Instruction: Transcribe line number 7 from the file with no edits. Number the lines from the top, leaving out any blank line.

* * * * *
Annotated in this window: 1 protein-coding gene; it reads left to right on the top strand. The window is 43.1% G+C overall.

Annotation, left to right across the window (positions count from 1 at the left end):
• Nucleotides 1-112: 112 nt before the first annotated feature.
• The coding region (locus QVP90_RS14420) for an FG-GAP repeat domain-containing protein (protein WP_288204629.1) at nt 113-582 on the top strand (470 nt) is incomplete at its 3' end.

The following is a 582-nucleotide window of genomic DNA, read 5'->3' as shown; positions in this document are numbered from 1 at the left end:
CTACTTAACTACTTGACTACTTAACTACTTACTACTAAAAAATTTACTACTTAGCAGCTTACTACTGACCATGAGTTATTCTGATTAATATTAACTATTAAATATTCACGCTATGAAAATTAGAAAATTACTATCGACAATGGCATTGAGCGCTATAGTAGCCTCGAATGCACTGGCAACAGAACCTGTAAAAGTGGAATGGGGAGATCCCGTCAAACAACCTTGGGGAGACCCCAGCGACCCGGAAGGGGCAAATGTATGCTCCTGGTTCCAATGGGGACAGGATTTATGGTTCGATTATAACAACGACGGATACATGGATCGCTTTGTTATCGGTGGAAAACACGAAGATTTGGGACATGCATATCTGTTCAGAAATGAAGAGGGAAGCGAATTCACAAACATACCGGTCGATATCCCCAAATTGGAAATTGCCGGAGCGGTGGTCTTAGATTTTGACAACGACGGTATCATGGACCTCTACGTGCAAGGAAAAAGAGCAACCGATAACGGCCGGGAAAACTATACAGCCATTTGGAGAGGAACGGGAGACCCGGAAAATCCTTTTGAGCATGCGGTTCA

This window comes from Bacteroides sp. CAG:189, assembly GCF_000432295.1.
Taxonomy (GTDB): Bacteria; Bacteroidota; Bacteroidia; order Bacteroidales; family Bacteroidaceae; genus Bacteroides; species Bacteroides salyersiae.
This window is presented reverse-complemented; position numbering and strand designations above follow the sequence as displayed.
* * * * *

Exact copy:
This window comes from Bacteroides sp. CAG:189, assembly GCF_000432295.1.